While it is a welcome judicial step to hear a petition on the part of the suppressed and the poor incapable of knocking the doors of the court for justice, may be because of the prohibitive costs of litigation or because of fear of the powerful, filed by any one not directly connected with the case, but to amend the ambit of the fundamental rights in sync with the changing needs of the modern complex society through judicial interpretation needs be questioned. It is not that the right to life does not require including all that the courts have prescribed, yet it should be the jurisdiction of the people’s representatives to assert them as envisioned by the framers of the supreme legal document, the constitution.

Another undesirable tendency in the judicial behavior is making comments/observations basically with political connotations on an increasing scale. This is not questioned because of the fear of being punished for contempt of court, rather than their utility or relevance. Such comments also have the potential of creating alienation between the people and the executive harming in the long run political stability. It may also harm its independence. Governance and policy formulation and administration should be left to the Legislatures and the executive. Judges are or should be no body to observe as a counter that judiciary comes when government fails to deliver. It is overstepping its constitutional mandate and equivalent to exploiting the popular sentiments against the executive inefficiency or her cruel indifference to the problems plaguing the society.

Similarly, judiciary must examine the cases of criminal justice administration when they are presented to it for trial, particularly the cases involving security matters or the cases of Naxals/ terrorists must not be preempted on the basis of doubting the intentions of the state, nor should it ever send a message that court is ready to be used at any point of time in the day/night by the politically tempted battery of senior and eminent lawyers for the those who are arrested  on the ground of suspected or real threat to the people and property of the nation. Let the judges intensively, closely and deeply examine the evidence on record or may even ask searching questions to unearth the reality when the trial begins, but they should not be available to the opponents, even if only suspects, of the system. This might again erode peoples’ confidence in the impartiality and autonomy of the judiciary.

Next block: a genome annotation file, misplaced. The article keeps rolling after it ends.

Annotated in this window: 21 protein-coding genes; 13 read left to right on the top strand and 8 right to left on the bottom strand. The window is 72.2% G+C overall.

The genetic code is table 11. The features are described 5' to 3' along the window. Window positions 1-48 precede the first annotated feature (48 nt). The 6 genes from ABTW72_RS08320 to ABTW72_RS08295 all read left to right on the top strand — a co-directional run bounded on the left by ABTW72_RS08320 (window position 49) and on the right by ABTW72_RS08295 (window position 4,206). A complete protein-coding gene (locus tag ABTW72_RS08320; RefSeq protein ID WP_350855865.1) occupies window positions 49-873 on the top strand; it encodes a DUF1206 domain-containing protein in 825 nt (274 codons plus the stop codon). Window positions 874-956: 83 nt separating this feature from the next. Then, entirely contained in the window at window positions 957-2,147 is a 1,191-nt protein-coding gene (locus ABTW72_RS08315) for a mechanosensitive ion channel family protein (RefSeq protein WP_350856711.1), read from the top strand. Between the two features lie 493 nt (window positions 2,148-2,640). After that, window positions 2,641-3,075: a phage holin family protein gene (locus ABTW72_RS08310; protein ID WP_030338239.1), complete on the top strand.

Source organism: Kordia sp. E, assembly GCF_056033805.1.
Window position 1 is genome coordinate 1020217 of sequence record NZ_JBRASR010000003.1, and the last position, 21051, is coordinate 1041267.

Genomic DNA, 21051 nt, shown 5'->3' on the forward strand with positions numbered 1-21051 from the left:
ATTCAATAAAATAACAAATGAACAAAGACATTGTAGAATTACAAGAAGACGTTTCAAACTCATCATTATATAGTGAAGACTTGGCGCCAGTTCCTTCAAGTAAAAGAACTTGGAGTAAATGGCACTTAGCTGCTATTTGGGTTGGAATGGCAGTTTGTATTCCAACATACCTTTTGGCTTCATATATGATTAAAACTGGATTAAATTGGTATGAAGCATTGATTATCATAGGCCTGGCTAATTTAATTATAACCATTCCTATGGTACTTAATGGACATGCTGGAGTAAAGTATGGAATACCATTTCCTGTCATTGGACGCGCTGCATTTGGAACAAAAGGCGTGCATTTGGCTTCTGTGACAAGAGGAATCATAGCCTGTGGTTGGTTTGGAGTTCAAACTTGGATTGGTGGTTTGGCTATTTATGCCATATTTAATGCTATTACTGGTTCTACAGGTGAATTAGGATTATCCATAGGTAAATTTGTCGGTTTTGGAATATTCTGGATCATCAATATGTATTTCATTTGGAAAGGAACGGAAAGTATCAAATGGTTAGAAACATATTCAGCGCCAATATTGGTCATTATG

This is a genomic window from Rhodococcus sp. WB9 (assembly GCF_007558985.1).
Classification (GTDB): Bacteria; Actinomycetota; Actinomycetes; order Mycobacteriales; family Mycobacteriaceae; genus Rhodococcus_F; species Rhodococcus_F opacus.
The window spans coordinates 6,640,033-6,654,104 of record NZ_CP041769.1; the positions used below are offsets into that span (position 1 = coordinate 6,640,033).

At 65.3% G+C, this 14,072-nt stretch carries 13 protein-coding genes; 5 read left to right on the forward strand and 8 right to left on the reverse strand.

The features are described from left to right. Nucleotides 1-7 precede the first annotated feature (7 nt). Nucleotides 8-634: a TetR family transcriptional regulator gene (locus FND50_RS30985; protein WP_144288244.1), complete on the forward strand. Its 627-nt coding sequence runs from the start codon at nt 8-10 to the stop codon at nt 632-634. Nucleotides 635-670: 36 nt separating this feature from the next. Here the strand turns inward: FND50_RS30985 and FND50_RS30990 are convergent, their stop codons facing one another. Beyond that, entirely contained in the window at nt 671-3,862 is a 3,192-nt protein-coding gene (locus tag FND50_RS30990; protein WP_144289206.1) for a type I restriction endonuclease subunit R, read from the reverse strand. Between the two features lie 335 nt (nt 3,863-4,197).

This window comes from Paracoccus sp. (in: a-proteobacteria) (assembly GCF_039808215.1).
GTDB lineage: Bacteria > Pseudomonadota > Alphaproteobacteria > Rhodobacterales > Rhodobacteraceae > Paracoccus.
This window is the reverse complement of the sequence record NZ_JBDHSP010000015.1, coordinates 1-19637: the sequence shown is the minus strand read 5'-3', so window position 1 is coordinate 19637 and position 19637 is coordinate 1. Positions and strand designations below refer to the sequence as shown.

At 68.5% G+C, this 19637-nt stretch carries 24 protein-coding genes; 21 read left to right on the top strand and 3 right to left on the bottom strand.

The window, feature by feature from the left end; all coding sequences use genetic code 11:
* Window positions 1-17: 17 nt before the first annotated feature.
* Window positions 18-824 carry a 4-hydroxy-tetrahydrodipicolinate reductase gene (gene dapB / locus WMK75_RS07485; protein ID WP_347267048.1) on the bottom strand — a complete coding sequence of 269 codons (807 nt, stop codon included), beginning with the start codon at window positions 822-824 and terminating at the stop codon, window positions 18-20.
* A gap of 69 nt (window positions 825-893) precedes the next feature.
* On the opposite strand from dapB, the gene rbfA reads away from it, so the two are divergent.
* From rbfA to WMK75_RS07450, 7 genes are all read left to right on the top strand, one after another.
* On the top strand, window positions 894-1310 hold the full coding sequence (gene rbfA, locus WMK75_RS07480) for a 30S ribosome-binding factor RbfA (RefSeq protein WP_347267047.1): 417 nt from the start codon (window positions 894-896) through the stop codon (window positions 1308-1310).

The legitimacy of administrative or political-social decisions, unless taken beyond the constitutional parameters, is meant to be judged and approved or rejected by the electorate, not by the courts. If it does not happen, it may open the doors for judicial tyranny and the principle of balance of power may be a victim of self righteous arrogance of the judges leading to several new challenges to democracy and democratic value system.

In conclusion, it can be submitted with due regard and deference to our courts, yet unhesitatingly, that judicial overreach or hyper activism needs a revisit by the judiciary in the interest of defending constitutionalism, mutual trust between the three organs of the government and in the interest of safeguarding its own independence and apolitical image. The western training of mind should not be allowed to overshadow the Indian socio-economic and political realities.

(The writer is a senior social scientist. The views expressed here are his personal)